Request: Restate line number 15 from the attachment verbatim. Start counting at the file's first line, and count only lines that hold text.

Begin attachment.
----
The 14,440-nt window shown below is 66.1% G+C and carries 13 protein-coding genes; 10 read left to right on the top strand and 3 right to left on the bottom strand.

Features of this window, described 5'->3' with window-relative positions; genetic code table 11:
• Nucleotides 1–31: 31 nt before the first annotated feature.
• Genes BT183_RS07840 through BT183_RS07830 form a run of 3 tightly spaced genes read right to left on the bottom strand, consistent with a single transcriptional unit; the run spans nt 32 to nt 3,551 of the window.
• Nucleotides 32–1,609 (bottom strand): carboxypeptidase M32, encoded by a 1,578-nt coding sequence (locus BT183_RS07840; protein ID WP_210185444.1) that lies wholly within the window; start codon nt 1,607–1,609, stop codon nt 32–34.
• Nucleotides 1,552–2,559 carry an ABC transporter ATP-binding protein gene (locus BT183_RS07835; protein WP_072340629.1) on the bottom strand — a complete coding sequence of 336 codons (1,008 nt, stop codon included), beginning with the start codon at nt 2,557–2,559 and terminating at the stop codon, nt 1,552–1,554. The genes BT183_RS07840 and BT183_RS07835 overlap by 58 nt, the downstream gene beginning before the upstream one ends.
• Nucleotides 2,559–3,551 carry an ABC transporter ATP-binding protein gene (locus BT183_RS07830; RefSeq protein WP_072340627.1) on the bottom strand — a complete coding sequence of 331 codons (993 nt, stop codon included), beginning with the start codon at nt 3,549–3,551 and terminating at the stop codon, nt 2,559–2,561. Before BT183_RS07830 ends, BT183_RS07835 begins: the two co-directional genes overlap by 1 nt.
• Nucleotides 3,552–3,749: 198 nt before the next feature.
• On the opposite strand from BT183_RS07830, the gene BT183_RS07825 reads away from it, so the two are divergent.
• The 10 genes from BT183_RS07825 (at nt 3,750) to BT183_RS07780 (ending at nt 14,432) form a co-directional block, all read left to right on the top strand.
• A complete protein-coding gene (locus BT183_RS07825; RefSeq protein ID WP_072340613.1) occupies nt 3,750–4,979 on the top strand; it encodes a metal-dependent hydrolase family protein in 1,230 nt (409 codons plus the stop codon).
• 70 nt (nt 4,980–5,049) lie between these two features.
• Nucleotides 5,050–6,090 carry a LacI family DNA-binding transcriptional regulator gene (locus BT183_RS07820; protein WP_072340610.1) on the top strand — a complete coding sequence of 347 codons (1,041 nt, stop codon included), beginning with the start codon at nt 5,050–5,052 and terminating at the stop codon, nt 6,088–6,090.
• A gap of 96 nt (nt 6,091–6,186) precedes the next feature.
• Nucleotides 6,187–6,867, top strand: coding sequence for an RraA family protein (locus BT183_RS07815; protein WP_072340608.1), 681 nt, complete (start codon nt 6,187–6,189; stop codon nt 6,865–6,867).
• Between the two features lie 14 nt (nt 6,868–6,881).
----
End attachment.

• Nucleotides 6,187–6,867, top strand: coding sequence for an RraA family protein (locus BT183_RS07815; protein WP_072340608.1), 681 nt, complete (start codon nt 6,187–6,189; stop codon nt 6,865–6,867).